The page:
The Report says that some decisions have been taken knowing it could actually increase environmental burdens. One supermarket representative was frank: “We are aware that [by switching from plastic to other materials] we may, in some cases, be increasing our carbon footprint.” A brand representative bluntly complained about misinformation being spread about the environmental credentials of non-plastic single use packaging formats: “The past year has just really annoyed me with companies coming out and boasting about not using plastic, even when they’re in single use glass, and their carbon emissions are going to be off the scale.”

In 2020 the Coronavirus epidemic has made everyone realise that single-use plastic is essential to protect us from the spread of disease.  It is obvious that a brand new checkout bag is less likely to spread disease than a bag which you have used a dozen times, and in many countries around the world single-use plastic bans have been overturned or suspended –  See  This is not a temporary phenomenon, because people are never going to forget the need to protect themselves and their families from microbial attack.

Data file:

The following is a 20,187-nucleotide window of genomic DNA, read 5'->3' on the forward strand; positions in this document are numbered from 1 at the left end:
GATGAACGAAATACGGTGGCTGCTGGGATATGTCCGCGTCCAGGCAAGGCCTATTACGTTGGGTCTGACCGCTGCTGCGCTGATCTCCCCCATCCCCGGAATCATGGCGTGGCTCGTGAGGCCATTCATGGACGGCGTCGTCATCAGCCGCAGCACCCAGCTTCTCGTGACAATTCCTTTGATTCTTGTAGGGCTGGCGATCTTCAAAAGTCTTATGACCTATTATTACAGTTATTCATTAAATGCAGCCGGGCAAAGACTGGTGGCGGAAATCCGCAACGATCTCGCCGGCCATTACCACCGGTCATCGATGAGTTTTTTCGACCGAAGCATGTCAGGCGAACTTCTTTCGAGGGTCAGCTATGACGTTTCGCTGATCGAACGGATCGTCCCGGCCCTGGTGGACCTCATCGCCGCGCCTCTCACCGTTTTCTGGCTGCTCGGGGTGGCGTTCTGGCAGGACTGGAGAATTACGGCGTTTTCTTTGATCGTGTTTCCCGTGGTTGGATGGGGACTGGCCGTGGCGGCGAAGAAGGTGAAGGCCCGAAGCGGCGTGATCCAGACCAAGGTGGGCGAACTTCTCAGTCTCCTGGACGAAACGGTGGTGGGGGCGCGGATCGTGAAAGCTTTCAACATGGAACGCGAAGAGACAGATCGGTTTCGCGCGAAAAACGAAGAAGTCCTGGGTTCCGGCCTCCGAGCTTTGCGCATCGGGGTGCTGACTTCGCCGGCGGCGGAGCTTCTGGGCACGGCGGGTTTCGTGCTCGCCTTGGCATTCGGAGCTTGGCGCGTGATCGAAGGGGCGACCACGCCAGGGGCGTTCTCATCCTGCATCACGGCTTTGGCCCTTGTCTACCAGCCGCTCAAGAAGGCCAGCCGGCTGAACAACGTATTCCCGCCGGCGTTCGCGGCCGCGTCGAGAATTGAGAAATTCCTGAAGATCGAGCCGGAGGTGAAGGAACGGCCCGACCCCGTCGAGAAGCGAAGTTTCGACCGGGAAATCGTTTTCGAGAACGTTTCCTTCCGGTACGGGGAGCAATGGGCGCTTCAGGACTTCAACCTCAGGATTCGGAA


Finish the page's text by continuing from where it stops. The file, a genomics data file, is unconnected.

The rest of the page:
On 24th May 2020 The Sunday Times wrote “ The UK government has delayed a ban on plastic straws… Some measures to reduce plastic bag use have also stalled, with the government temporarily waiving the requirement to charge for plastic bags used to deliver online orders.  Tesco has temporarily reintroduced them, free of charge.”